by Roy Blount Jr.
May 17, 2012 Novelist Tayari Jones explores a father's deception of his family, while historian David McCullough looks at 19th-century Americans in Paris, Roy Blount Jr. revels in verbal curiosities, writer Bill James reflects on true-crime stories, and journalist Diana Henriques probes the Ponzi scheme of Bernie Madoff.
August 17, 2011 For those readers looking to exercise their brains while lounging by the pool, this summer has some great reading options. These five engaging books are witty, smart and, best of all, a lot of fun.
October 22, 2008 Why do pigs oink in English and chrjo in Russian? What does the word ma ma have to do with the word mammal? In his new book, Alphabet Juice, humorist and author Roy Blount Jr. traces the origins of everyday words and how they have changed over time.
<iframe src="http://www.npr.org/player/embed/95954883/95984702" width="100%" height="290" frameborder="0" scrolling="no">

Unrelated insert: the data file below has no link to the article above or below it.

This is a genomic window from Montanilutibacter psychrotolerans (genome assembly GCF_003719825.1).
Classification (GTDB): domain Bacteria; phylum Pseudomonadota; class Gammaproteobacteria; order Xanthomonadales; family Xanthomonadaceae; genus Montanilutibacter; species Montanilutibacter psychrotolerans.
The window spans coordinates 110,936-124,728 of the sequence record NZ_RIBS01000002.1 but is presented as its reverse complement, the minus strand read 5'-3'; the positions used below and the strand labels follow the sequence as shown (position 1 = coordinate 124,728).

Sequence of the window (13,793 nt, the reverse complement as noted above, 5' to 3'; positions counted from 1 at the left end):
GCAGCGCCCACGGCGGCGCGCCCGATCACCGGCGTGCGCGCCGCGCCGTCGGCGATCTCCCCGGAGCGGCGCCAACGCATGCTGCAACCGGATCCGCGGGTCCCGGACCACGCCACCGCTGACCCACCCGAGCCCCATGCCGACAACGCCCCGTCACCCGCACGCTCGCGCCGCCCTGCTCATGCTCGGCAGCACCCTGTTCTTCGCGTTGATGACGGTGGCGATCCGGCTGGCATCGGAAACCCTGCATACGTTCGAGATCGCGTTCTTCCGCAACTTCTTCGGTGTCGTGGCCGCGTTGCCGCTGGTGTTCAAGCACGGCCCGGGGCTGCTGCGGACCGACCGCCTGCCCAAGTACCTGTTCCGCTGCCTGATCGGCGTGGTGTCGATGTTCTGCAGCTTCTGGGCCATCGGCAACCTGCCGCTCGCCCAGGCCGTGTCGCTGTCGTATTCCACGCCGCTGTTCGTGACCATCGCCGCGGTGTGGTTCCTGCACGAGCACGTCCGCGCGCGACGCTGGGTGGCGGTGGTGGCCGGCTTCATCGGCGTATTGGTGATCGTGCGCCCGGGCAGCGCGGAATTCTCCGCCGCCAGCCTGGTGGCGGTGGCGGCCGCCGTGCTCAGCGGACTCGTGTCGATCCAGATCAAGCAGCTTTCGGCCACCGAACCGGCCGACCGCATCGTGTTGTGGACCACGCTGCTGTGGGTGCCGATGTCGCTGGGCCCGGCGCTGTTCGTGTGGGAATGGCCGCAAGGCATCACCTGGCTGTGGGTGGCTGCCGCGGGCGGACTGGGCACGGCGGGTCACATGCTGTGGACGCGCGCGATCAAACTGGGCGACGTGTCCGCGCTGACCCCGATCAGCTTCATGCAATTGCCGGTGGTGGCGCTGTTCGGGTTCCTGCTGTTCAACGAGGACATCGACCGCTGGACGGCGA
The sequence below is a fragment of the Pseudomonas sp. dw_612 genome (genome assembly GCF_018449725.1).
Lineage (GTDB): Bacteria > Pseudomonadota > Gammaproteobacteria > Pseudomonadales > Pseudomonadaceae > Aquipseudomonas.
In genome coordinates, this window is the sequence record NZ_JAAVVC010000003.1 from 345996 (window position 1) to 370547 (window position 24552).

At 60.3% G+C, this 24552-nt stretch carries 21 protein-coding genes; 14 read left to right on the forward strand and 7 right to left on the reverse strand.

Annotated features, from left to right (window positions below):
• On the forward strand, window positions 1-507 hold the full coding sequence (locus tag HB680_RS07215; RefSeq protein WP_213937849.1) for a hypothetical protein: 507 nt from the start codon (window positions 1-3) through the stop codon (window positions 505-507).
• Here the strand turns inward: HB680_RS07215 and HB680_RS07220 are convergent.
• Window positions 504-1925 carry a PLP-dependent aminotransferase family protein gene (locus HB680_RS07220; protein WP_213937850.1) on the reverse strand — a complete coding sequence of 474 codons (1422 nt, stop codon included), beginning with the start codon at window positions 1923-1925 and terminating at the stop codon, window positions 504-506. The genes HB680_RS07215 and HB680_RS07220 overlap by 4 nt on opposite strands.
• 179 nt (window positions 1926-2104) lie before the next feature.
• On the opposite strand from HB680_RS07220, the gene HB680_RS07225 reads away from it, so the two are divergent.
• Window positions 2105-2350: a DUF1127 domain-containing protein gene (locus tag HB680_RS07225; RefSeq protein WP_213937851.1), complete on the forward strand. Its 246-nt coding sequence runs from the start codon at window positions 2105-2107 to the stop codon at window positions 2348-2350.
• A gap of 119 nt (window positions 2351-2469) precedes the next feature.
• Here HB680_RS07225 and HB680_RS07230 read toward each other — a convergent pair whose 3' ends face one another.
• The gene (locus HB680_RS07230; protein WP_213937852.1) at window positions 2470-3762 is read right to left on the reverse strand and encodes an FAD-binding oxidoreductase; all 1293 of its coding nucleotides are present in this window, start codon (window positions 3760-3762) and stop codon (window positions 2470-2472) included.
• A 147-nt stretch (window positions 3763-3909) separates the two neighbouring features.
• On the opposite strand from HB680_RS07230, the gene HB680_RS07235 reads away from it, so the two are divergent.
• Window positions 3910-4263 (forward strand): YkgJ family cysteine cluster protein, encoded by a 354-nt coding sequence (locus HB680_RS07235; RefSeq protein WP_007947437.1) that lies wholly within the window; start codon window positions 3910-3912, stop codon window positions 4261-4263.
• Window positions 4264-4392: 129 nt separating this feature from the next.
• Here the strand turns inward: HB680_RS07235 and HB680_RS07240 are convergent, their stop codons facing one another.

May 10, 2007 Humorist and writer Roy Blount Jr. has spent years exploring the rocky relationship and stereotypes between the North and the South. His latest book is a collection of witty and sly observations as a Southern white guy "living pigeon-holed" up North.
<iframe src="http://www.npr.org/player/embed/10113447/10113448" width="100%" height="290" frameborder="0" scrolling="no">
April 10, 2005 In a new book, Feet on Street: Rambles around New Orleans, humorist Roy Blount, Jr. celebrates the corners and characters of the city. Blount takes Debbie Elliott for a stroll through the French Quarter.
<iframe src="http://www.npr.org/player/embed/4572425/4584946" width="100%" height="290" frameborder="0" scrolling="no">
NPR thanks our sponsors
Become an NPR sponsor
Support The Programs You Love